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centaur

[sen-tawr]
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noun
  1. Classical Mythology. one of a race of monsters having the head, trunk, and arms of a man, and the body and legs of a horse.
  2. (initial capital letter) Astronomy. the constellation Centaurus.
  3. a skillful horseman or horsewoman.
  4. (initial capital letter) Rocketry. a U.S. upper stage, with a restartable liquid-propellant engine, used with an Atlas or Titan booster to launch satellites and probes.

Origin of centaur

1325–75; Middle English, Old English < Latin centaurus < Greek kéntauros
Related formscen·tau·ri·al, cen·tau·ri·an, cen·tau·ric, adjective
Dictionary.com Unabridged Based on the Random House Unabridged Dictionary, © Random House, Inc. 2018

Examples from the Web for centaurs

Contemporary Examples

Historical Examples

  • And then there were the satyrs and centaurs, and suchlike beings.

    Pagan Passions

    Gordon Randall Garrett

  • The most beautiful and youthful of the Centaurs was Cyllarus.

  • Contests with the Amazons and battles with the centaurs form the subject of the whole.

  • Swift no doubt took his idea of the men-horses from centaurs.

    Human Animals

    Frank Hamel

  • The Centaurs were mythical creatures which inhabited Thessaly.

    Human Animals

    Frank Hamel


British Dictionary definitions for centaurs

centaur

noun
  1. Greek myth one of a race of creatures with the head, arms, and torso of a man, and the lower body and legs of a horse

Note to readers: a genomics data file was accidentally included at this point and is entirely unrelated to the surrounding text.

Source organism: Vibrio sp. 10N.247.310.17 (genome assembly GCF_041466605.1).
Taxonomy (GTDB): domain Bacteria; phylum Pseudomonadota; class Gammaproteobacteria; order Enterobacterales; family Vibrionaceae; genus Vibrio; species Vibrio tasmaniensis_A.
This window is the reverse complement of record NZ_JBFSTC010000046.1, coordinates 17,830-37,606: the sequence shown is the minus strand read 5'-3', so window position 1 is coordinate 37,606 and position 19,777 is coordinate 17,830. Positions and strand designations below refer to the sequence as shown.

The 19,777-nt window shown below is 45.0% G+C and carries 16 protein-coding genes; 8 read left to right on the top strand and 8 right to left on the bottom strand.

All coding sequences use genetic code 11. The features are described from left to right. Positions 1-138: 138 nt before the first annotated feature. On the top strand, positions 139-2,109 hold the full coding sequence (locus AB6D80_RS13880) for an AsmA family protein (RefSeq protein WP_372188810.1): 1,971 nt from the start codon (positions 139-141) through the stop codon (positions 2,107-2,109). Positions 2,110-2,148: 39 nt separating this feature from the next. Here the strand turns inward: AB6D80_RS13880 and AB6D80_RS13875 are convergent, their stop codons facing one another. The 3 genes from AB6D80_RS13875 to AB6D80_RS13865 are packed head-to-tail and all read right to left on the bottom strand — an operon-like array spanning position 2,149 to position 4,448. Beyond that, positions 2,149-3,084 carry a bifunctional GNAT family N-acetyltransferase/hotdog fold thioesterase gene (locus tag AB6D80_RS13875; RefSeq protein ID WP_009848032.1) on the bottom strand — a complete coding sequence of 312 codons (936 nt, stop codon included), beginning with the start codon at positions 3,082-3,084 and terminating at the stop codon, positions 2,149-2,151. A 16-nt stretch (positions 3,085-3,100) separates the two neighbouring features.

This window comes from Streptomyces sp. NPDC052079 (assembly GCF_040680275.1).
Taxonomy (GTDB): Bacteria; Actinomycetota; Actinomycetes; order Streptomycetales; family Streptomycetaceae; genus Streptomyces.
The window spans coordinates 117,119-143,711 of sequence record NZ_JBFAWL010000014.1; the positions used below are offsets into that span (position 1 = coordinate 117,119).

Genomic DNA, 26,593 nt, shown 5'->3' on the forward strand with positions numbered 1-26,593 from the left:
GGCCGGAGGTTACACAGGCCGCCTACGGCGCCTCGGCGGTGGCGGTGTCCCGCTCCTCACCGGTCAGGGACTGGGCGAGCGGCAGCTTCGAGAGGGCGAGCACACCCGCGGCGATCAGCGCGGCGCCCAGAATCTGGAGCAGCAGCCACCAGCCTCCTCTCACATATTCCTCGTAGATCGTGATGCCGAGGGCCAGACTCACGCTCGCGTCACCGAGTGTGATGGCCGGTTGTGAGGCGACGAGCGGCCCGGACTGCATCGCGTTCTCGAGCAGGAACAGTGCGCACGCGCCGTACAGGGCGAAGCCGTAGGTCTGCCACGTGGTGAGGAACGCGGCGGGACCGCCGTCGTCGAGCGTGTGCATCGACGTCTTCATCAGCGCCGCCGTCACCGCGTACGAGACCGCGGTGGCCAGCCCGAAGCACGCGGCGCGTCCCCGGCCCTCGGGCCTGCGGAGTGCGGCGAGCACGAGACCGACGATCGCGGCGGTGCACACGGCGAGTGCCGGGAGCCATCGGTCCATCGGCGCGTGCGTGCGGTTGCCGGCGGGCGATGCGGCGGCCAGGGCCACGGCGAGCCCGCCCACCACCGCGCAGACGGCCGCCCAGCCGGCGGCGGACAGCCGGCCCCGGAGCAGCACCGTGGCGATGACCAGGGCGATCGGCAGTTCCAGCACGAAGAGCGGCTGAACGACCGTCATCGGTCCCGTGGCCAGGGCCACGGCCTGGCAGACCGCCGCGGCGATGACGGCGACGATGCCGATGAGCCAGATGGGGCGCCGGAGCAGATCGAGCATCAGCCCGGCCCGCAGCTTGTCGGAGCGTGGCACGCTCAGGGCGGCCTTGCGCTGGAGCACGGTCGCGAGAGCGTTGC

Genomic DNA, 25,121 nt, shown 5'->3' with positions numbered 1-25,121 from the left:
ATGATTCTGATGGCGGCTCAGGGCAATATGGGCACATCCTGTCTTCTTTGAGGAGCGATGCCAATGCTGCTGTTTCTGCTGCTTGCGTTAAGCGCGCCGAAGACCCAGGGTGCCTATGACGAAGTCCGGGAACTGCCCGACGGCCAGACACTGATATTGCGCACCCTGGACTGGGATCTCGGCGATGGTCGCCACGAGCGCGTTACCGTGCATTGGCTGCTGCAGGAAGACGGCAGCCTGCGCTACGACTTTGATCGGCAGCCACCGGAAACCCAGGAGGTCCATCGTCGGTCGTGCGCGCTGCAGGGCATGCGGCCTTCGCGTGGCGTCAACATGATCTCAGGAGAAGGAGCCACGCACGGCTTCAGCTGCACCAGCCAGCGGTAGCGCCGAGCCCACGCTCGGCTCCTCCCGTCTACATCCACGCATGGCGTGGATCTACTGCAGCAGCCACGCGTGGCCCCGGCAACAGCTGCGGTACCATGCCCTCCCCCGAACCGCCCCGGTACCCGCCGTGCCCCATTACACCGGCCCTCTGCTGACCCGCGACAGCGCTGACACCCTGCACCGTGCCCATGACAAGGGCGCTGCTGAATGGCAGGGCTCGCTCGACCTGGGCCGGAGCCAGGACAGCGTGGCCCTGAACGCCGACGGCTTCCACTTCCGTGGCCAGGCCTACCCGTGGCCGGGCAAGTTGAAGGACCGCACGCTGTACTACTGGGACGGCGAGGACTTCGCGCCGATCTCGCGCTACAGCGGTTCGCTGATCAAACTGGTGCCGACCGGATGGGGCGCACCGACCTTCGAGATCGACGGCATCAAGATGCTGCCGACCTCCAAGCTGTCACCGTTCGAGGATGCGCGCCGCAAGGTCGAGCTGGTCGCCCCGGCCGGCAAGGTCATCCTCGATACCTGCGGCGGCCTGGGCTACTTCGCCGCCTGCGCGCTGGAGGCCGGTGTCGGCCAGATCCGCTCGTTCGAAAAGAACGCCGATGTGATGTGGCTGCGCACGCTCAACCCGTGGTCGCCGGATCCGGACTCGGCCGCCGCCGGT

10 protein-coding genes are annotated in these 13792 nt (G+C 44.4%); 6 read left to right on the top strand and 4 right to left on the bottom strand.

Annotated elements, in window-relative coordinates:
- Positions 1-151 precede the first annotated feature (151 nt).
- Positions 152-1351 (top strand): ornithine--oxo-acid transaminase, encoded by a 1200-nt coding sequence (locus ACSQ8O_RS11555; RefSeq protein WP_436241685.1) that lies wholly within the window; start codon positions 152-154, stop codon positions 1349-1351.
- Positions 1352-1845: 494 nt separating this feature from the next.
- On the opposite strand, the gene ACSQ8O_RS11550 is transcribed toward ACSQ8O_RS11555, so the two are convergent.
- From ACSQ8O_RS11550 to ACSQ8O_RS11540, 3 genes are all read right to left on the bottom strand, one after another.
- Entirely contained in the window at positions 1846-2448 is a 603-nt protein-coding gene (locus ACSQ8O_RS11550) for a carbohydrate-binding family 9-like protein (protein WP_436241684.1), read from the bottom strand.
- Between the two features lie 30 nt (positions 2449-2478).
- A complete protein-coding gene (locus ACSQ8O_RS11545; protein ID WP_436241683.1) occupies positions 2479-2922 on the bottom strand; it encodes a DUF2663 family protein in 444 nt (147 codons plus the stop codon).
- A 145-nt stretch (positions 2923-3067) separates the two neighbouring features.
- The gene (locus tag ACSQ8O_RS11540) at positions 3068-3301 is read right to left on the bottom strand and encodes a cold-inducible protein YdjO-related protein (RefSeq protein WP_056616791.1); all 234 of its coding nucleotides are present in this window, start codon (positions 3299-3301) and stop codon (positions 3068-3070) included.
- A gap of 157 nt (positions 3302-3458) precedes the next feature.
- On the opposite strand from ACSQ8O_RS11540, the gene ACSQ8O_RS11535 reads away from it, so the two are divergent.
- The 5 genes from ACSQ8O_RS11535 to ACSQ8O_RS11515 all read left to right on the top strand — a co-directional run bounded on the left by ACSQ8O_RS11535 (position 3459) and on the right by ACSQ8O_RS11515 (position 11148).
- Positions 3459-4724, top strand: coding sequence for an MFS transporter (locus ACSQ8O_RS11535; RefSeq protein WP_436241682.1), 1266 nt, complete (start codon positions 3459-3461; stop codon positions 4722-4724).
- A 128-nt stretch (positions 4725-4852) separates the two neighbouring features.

Word Origin

C14: from Latin, from Greek kentauros, of unknown origin
Collins English Dictionary - Complete & Unabridged 2012 Digital Edition © William Collins Sons & Co. Ltd. 1979, 1986 © HarperCollins Publishers 1998, 2000, 2003, 2005, 2006, 2007, 2009, 2012

Word Origin and History for centaurs

centaur

n.

late 14c., from Latin centaurus, from Greek Kentauros, origin disputed. In early Greek literature they were a savage, horse-riding tribe from Thessaly; later they were monsters half horse, half man. The southern constellation of Centaurus is attested in English from 1550s but was known by that name to the Romans and known as a centaur to the Greeks. It has often been confused since classical times with Sagittarius.

Online Etymology Dictionary, © 2010 Douglas Harper

centaurs in Science

Centaur

[sĕntôr′]
  1. Any of a group of icy bodies similar to both asteroids and comets, orbiting the Sun in elliptical paths mostly in the region between Saturn and Neptune. Centaurs range in diameter from around 100 to 400 km (62 to 248 mi) and are believed to be Kuiper belt objects that have escaped into the vicinity of the gas-giant planets. Centaurs are considered to have unstable orbits, and gravitational encounters with the large outer planets could send them into the inner solar system or alternatively could eject them from the solar system into interstellar space. Chiron, the first such body to be classified as a Centaur, was discovered in 1977.
The American Heritage® Science Dictionary Copyright © 2011. Published by Houghton Mifflin Harcourt Publishing Company. All rights reserved.

centaurs in Culture

centaurs

Creatures in classical mythology who were half-human and half-horse.

The New Dictionary of Cultural Literacy, Third Edition Copyright © 2005 by Houghton Mifflin Harcourt Publishing Company. Published by Houghton Mifflin Harcourt Publishing Company. All rights reserved.